Army veteran Judy Taylor needed $24,000 in startup cash to open her bike shop in Illinois. ()
When Army Staff Sgt. Judy Taylor left the service in May, she had a vision. Specifically, a bike shop. In Roscoe, Ill. — a town of 10,000 interlaced with bike trails that already supports a number of fitness-related businesses. She knew she could get Midwest Track N’ Trail rolling, but she’d need to borrow about $24,000 to make it happen.
That’s no small trick. About 40 percent of small-business owners are rejected by banks, according to Scott Griest, founder and CEO of small-business funding firm American Finance Solutions.
Yet Taylor got the money. How? She got her ducks in a row before even sitting down with a lender — and you can, too. Here’s how:
Get your discharge papers in order
Without those, banks likely will not even get the process started.
Get outside validation
Taylor entered a local small-business contest, where she demonstrated a practical plan for success. She won $10,000 in free services from other local merchants, and the win gave her major points in the eyes of local lenders. “It definitely shaped the banks’ feeling about me, because they saw there were other people who believed in me,” she said.
Line your pockets, Part I
Before approaching a lender, the aspiring entrepreneur will need to sock away some cash. They call it having skin in the game: a demonstration that the business owner has something at risk, alongside the bank’s gamble. That money helps, too, during the long ramp-up phase. “Obviously you want to have some cash reserves, because it will take a while to get the business going. So we look for that, and we look at the amount of debt you have. You don’t want to have too much debt when you are starting a new business,” said Bill Peele, CEO and president of the Mecklenburg and South Carolina region for SunTrust Banks.
Line your pockets, Part II
Personal finances — cash and debt — are important considerations for lenders. But there are other assets that carry weight, especially tangible property that can serve as collateral, said David Nayor, co-president and chief operating officer of BoeFly, an online business-loan marketplace based in New York City. Real estate, machinery, equipment, inventory: Get them all organized and cataloged before sitting down with a banker.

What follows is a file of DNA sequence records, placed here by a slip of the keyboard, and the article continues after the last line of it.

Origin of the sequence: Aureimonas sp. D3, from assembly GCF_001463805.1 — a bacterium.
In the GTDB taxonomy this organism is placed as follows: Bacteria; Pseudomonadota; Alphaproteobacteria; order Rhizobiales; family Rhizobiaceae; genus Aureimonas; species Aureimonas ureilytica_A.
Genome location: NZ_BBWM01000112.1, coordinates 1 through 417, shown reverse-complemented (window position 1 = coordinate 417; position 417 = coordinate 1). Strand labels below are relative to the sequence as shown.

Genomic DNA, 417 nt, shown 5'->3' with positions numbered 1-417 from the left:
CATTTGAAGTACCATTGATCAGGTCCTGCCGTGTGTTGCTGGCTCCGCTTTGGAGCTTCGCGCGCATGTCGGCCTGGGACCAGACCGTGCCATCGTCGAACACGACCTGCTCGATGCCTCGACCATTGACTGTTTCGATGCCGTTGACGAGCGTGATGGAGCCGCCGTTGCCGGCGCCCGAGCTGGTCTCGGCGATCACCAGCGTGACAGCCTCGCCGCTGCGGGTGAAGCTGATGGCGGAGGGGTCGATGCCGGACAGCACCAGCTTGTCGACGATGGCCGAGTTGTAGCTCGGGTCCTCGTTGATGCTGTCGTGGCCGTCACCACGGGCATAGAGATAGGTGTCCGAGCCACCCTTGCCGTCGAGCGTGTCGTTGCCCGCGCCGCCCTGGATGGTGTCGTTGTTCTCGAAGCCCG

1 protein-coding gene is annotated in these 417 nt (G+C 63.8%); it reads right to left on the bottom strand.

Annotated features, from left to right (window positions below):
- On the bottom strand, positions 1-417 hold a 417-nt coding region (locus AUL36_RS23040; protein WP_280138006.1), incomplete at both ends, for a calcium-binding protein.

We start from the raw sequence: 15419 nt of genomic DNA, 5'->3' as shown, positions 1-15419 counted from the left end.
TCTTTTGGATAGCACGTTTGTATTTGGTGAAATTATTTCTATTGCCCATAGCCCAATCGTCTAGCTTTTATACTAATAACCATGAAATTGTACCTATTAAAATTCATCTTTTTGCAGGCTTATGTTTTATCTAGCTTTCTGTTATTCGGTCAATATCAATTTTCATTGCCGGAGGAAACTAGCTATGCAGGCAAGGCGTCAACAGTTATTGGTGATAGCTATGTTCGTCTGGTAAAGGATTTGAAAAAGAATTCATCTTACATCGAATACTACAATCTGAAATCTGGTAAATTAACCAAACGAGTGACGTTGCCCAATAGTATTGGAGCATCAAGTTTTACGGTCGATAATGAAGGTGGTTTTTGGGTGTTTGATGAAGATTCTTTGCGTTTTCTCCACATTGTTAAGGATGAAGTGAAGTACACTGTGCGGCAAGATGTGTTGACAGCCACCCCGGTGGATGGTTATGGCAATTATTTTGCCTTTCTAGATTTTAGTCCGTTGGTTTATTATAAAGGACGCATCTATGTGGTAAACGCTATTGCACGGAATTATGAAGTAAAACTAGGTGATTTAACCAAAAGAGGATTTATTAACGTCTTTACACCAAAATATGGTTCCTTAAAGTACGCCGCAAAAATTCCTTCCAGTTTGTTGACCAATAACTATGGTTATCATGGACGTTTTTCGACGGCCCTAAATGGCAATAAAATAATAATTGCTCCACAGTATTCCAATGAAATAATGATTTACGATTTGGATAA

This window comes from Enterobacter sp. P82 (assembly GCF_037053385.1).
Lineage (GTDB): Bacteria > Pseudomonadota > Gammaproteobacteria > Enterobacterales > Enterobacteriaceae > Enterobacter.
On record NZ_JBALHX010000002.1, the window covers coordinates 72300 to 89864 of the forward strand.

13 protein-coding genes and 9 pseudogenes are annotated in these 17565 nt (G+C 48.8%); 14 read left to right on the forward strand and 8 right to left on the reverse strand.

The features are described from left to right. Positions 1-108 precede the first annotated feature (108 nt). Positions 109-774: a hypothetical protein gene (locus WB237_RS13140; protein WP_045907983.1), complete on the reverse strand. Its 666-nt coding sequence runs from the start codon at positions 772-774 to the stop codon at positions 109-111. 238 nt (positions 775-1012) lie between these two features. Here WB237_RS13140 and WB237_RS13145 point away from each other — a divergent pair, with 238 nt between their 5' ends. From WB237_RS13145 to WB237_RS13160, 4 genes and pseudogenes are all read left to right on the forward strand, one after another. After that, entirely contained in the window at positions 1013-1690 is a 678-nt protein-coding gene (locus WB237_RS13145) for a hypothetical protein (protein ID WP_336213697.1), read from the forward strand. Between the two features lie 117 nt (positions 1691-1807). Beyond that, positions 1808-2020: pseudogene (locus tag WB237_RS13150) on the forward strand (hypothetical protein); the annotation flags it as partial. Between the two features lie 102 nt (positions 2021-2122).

Start a business plan now
Every new venture needs a detailed business plan in order to sway potential lenders. Why wait until you’ve swapped into civvies? A business plan requires considerable detail, and an early start will help you hit the ground running. “During their transitional period, [veterans] need to be working on a business plan, especially the two-year financial projections. It needs to be detailed and realistic,” said La Mancha Sims, founding partner of loan broker Triton Business Group in Marietta, Ga. Details require some digging, so an early start can make a difference.
Taylor said she approached multiple lenders in her early efforts and found she was getting nowhere. Then she discovered the local office of the Small Business Administration. The SBA already gets high marks for facilitating Patriot Loans, a form of financing that helps accelerate the lending process for veterans. But the agency can do a lot more, Taylor said. In her case, SBA agents helped introduce her to bankers and showed her how to organize a professional presentation and how to put her pitch online in a compelling format. That assistance made a difference when it was time to approach a new round of potential lenders.
Find the right fit
Not all banks are the same, and not all are right for you, Nayor said. Some lenders take on only big clients, while others aim very small. Some have geographic restrictions while others lend only to certain industries. Do your homework. Services such as Nayor’s can help: He keeps more than 4,000 lenders in his database.
Be specific about your need
Before you even think about asking for a loan, know what you are going to do with the money. Will you be leasing real estate, expanding the warehouse, accumulating inventory? “They like to see it when people have a specific plan for how they will use those funds to grow their business,” Griest said. “If you are a restaurant and you are going to add a patio before the summer season, that is a great use of those funds. But you need to know that from the start.”